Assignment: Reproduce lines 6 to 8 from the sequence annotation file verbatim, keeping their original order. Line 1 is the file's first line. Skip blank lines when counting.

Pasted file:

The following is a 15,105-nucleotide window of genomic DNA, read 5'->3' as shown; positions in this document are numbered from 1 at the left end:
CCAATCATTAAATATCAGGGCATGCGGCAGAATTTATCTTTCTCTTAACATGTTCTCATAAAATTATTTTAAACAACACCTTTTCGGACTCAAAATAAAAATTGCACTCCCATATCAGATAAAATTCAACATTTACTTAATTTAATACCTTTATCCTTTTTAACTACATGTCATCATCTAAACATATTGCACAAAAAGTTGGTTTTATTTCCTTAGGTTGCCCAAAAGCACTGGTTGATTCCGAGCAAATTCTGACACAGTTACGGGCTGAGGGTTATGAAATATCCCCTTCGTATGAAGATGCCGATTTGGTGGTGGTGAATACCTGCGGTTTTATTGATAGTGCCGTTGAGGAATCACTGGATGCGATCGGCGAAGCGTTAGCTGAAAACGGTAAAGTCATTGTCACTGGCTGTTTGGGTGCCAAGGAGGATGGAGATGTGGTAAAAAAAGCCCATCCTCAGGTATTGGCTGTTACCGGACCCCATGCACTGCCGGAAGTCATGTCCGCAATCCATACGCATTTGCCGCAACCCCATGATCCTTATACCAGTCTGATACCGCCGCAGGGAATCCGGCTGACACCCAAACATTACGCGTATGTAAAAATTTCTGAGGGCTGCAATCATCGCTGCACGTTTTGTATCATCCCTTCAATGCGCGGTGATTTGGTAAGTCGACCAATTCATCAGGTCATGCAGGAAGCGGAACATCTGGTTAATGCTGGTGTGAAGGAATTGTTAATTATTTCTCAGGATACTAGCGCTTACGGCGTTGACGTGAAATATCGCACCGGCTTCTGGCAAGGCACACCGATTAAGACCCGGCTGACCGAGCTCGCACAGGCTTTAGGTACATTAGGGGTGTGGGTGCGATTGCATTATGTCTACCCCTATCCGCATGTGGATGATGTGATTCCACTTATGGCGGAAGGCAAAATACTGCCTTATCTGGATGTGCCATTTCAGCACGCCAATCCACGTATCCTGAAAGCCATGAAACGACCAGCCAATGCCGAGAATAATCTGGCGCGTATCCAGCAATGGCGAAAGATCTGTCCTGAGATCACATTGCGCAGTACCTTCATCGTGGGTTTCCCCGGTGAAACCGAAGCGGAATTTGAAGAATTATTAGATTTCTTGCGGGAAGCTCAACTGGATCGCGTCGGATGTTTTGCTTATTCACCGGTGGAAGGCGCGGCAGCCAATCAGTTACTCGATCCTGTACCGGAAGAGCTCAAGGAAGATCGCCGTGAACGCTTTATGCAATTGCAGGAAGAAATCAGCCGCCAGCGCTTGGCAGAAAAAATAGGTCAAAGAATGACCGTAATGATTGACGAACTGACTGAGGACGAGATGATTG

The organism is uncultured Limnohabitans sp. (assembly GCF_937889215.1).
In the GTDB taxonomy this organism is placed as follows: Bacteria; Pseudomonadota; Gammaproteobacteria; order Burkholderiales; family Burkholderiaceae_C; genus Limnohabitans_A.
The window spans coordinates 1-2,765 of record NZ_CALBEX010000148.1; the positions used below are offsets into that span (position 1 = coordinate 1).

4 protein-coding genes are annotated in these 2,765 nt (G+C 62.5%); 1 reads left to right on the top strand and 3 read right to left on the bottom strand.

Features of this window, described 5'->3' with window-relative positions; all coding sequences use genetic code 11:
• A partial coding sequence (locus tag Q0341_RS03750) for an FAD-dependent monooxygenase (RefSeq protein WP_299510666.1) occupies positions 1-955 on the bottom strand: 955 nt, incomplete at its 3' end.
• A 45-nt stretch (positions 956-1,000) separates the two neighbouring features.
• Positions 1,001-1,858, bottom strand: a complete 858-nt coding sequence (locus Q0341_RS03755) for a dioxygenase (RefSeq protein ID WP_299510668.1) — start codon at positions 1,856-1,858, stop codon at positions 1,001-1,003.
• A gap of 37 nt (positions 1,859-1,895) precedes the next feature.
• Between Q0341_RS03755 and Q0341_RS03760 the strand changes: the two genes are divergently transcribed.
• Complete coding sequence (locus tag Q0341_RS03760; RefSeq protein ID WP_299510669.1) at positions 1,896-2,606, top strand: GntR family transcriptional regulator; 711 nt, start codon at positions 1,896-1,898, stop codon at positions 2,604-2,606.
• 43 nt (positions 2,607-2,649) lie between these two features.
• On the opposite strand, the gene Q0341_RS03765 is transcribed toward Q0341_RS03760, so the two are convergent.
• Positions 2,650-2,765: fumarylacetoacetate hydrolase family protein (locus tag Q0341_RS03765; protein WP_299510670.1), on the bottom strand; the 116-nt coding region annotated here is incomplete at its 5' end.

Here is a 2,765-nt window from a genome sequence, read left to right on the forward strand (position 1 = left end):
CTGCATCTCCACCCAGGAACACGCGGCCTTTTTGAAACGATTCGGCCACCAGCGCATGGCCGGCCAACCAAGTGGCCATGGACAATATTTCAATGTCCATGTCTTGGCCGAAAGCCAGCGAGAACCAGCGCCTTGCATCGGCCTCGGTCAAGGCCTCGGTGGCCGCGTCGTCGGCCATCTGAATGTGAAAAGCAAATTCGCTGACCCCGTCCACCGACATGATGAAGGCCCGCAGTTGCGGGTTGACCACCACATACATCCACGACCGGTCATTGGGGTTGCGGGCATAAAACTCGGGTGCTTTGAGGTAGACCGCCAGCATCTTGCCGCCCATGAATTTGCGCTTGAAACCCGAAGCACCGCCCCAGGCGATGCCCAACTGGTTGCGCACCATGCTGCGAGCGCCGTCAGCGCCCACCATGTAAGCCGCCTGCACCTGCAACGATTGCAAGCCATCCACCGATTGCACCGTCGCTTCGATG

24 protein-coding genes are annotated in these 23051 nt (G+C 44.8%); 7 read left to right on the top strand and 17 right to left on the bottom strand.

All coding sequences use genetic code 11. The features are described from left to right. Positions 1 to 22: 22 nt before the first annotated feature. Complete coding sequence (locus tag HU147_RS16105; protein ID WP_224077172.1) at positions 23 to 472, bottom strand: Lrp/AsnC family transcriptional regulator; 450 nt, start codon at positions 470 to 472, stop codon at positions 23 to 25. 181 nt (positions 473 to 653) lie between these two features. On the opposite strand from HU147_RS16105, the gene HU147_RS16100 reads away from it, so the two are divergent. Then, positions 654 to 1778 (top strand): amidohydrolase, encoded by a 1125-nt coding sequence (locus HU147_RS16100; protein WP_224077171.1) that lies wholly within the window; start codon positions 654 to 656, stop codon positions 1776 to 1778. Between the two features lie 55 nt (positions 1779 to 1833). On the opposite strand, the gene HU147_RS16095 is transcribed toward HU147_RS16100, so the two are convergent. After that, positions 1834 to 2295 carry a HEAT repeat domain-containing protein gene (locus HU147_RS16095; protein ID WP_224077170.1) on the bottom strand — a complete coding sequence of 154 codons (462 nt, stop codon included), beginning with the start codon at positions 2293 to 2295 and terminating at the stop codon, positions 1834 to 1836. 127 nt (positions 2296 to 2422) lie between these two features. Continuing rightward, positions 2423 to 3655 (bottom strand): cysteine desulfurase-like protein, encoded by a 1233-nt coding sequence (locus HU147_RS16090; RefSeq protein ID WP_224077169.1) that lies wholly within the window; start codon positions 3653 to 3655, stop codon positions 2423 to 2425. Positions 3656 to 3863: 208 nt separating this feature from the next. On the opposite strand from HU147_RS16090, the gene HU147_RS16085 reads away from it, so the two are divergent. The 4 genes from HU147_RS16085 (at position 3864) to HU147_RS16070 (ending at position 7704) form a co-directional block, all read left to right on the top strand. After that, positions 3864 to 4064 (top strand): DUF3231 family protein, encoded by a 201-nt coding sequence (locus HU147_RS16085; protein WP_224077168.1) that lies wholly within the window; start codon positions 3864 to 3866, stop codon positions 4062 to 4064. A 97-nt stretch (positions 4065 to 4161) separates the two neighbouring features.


4 protein-coding genes are annotated in these 2,765 nt (G+C 62.5%); 1 reads left to right on the top strand and 3 read right to left on the bottom strand.

Features of this window, described 5'->3' with window-relative positions; all coding sequences use genetic code 11:
• A partial coding sequence (locus tag Q0341_RS03750) for an FAD-dependent monooxygenase (RefSeq protein WP_299510666.1) occupies positions 1-955 on the bottom strand: 955 nt, incomplete at its 3' end.